Interested in Creativity in Language Teaching?
Ideas For Online And F2f Teaching

Interested in Creativity in Language Teaching?
Ideas For Online And F2f Teaching

Journaling can be a core practice in any distance learning programme--a way to guide learners in 'learning to learn' and to encourage them to revise and to keep in touch with English over the holidays when we do not hold classes (online or f2f).

Try setting up an informal project “Keeping and Sharing a Multimedia Input Journal” for those school breaks: end-of-term, Spring or Summer vacations when your learners may lose out from less-formal and challenging contacts with English.

“The Multimedia Input Journal” can be recorded into a paper notebook and handwritten or it can be a digital journal, in which learners can type word documents or use web tools such as Penzu, Vlog, to type, add images, links or sound bits and short videos.

The nature of a journal is private. To create this project as a language learning one, your learners will be asked, from the start, to share this journal with you, the reason being, to made the form of its content as accurate as possible. The sharing of selected sections of each learner’s journal, once classes have resumed, will depend of the supportive relationships of the learners themselves and how good you are at fostering mutual support among them.

Your guidelines on how the learners will set up their Multimedia Input Journal will depend on their level and how much access they have to ‘texts’ of all modalities: written or printed, sound/voice-recorded (CDs, radio, live music), television (series, films, documentaries, sports, news…), digital (to be found on the internet: posted texts on websites, DVD’s, blogs, short videos, animations…).

One idea is to work by presenting fixed categories, from which each individual can choose to record the name of the text which they read, listened to, or viewed. Of course, each learner can work with texts from more than one category.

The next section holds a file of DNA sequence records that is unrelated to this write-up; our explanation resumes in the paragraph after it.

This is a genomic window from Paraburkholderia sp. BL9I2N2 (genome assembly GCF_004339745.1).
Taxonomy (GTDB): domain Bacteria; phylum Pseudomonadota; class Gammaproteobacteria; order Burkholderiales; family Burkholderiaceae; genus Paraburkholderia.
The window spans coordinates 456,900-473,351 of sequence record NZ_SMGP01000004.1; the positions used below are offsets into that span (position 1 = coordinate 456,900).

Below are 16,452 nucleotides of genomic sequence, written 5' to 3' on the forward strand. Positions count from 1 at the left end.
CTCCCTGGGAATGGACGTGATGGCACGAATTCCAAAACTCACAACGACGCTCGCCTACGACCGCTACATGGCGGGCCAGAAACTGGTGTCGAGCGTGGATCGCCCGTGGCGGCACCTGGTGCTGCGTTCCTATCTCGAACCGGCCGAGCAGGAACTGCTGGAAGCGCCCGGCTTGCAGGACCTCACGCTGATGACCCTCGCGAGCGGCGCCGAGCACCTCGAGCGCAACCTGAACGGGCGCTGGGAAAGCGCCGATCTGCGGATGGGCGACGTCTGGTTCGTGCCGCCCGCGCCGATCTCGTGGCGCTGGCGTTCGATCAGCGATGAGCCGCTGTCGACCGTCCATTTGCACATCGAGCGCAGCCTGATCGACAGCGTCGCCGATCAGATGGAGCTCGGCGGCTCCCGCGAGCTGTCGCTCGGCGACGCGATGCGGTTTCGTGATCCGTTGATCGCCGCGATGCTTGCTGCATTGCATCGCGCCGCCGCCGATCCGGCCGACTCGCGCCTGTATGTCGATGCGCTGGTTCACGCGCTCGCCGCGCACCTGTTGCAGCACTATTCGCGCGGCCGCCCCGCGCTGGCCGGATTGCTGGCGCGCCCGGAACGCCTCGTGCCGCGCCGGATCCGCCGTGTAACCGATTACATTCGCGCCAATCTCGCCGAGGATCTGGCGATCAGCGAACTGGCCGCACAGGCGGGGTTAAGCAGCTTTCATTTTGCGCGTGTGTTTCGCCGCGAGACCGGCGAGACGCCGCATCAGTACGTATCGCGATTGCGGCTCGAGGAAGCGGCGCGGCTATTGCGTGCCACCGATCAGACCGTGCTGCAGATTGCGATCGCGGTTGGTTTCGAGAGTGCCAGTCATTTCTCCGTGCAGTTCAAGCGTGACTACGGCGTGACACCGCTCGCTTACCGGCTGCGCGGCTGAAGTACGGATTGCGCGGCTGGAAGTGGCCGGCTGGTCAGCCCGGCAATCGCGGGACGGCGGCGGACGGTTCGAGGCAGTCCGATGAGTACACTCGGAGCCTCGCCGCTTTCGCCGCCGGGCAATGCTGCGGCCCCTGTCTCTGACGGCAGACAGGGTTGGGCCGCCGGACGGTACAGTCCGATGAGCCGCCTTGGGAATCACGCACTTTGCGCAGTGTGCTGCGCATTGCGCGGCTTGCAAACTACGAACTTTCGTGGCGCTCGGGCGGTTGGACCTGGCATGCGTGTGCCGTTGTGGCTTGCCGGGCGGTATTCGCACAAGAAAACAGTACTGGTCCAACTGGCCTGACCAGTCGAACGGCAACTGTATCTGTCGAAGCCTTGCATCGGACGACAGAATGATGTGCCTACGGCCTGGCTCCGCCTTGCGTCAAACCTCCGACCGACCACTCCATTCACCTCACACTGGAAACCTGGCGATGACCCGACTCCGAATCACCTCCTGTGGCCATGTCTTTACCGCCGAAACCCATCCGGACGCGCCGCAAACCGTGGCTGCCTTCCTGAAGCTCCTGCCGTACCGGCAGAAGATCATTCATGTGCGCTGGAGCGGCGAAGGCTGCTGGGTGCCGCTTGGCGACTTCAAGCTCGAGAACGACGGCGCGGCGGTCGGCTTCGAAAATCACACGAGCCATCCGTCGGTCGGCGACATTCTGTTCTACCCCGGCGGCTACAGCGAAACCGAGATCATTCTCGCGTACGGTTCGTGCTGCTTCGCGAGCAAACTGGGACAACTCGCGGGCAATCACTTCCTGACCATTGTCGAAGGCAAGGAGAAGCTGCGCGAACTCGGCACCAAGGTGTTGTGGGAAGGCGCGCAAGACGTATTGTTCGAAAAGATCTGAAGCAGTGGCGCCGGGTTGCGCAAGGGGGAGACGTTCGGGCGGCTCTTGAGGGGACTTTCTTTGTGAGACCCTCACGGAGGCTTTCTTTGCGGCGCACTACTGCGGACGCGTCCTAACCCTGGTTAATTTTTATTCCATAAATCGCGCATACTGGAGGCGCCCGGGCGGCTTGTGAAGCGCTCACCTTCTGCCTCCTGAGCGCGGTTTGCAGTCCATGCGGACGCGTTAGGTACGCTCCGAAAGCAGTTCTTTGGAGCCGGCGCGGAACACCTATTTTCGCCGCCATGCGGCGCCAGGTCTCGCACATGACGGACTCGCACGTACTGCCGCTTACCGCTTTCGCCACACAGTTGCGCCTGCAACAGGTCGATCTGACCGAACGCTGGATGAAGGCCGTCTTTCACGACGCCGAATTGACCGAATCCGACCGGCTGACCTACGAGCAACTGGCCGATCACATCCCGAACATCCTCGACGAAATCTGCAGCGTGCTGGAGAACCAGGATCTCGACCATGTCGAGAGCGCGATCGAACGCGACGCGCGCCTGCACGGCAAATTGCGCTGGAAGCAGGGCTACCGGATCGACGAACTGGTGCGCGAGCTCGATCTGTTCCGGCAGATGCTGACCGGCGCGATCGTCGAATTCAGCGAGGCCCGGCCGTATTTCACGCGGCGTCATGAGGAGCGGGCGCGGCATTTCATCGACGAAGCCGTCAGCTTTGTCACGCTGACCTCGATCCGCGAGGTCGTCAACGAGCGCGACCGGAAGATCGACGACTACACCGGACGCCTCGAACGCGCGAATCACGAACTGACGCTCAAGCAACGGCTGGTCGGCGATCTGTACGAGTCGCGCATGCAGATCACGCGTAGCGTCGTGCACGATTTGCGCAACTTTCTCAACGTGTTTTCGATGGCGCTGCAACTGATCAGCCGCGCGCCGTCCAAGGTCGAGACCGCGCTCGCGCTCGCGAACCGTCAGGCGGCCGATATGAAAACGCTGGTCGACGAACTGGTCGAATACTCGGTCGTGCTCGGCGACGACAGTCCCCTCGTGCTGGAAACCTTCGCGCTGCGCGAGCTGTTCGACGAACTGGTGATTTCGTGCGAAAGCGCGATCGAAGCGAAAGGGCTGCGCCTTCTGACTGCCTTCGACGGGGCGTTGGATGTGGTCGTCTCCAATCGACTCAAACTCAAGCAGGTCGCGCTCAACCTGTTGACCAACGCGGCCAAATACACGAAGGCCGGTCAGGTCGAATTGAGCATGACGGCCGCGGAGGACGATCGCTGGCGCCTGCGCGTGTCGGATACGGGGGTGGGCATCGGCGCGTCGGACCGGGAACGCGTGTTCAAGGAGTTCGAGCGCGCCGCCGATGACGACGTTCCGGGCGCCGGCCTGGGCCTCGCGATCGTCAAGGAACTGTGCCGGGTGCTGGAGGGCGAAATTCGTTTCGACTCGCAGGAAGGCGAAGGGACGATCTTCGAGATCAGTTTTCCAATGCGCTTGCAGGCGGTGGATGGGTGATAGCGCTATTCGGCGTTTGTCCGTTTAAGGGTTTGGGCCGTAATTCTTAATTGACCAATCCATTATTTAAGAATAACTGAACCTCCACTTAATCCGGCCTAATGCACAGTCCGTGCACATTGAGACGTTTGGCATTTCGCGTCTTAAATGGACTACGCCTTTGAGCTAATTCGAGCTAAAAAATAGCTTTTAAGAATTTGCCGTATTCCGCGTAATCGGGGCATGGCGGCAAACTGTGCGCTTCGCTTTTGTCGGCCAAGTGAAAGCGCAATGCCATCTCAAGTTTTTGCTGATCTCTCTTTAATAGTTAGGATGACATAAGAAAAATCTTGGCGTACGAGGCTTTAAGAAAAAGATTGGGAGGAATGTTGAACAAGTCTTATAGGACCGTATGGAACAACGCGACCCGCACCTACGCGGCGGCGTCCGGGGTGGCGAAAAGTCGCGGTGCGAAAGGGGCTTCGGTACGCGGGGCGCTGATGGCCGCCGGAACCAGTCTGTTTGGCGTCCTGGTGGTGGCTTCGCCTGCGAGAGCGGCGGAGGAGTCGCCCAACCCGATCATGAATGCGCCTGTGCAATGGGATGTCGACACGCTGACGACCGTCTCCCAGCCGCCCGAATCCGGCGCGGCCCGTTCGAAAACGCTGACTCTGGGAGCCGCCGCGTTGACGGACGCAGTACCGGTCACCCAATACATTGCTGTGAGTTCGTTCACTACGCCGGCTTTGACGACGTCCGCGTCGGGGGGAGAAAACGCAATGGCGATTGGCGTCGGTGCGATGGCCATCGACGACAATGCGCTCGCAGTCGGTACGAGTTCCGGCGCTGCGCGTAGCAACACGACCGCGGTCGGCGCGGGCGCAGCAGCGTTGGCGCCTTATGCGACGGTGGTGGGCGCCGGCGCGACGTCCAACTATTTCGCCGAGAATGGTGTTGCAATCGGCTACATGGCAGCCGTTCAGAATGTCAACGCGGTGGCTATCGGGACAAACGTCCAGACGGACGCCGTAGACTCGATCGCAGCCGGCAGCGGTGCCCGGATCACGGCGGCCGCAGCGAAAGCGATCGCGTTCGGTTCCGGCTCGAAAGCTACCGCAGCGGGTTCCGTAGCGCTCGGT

Part One: Name your text and include citation of source
Text Type 1: an article or written text with or without photos or illustrations (magazine article, news report, a myth, an excerpt from a novel, a poem…)
Text Type 2: a recording (instrumental music, a song, radio program, an mp3 digital recording of an interview, recitation of a poem, radio drama…)
Text Type 3: a text with moving images and sound (videos, films, animations)
Text Type 4: a film or voice recording accompanied by English subtitles or a tapescript
Text Type 5: a still image or series of images (photos, drawings, paintings)
Text Type 6: a mental image of a thought or visualization of your own (a dream I had, a goal I imagined achieving…)

Part Two: Choose a verb or verbs to describe how you interacted with the text
3) VIEW only (for Text Type 5)
5) VIEW/ LISTEN/READ (for Text Type 4)
6) IMAGINE OR VISUALIZE (for Text Type 6)

Part Three: Your impressions
Write about what you learned or experience.
Recommend this photo, text, song…to a friend. Say why you would recommend it.

EXAMPLE from a B2 learner:
I. A photo (Text Type 5) [See photo on this post.] Source:
II. I viewed it.
III. My Impressions: If I could give this photo a title, I’d call it “Road To the Future: Looking Forward”. Looking at it made me feel how important it is to be positive and optimistic about the future.

RATIONALE: The rationale behind the Multimedia Input Journal is not only learners’ need to keep in contact with the target language during long absences from formal instruction, but our desire to make them aware of the great variety of ‘texts’ in today’s work and their use of receptive language skills to glean meaning from these texts and, their journal writing, their use of cognitive and metacognitive skills to be able to record and express their personal interaction with these texts. Another advantage of this project is training the learners to cite sources, when they record, and providing opportunities for peer teaching, when they share.